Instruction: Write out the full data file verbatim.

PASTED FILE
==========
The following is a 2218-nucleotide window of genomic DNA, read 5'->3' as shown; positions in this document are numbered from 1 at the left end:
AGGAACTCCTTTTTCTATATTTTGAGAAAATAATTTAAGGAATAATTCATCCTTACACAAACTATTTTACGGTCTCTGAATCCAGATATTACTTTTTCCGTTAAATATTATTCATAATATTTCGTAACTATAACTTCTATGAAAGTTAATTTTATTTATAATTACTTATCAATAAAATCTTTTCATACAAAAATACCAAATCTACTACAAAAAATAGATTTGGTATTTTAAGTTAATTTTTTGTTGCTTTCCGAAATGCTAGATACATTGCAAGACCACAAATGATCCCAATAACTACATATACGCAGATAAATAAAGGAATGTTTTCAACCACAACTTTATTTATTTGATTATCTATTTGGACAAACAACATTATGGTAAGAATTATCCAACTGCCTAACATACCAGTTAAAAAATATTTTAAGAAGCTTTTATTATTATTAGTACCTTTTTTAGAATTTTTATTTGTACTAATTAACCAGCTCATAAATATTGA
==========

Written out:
The following is a 2218-nucleotide window of genomic DNA, read 5'->3' as shown; positions in this document are numbered from 1 at the left end:
AGGAACTCCTTTTTCTATATTTTGAGAAAATAATTTAAGGAATAATTCATCCTTACACAAACTATTTTACGGTCTCTGAATCCAGATATTACTTTTTCCGTTAAATATTATTCATAATATTTCGTAACTATAACTTCTATGAAAGTTAATTTTATTTATAATTACTTATCAATAAAATCTTTTCATACAAAAATACCAAATCTACTACAAAAAATAGATTTGGTATTTTAAGTTAATTTTTTGTTGCTTTCCGAAATGCTAGATACATTGCAAGACCACAAATGATCCCAATAACTACATATACGCAGATAAATAAAGGAATGTTTTCAACCACAACTTTATTTATTTGATTATCTATTTGGACAAACAACATTATGGTAAGAATTATCCAACTGCCTAACATACCAGTTAAAAAATATTTTAAGAAGCTTTTATTATTATTAGTACCTTTTTTAGAATTTTTATTTGTACTAATTAACCAGCTCATAAATATTGA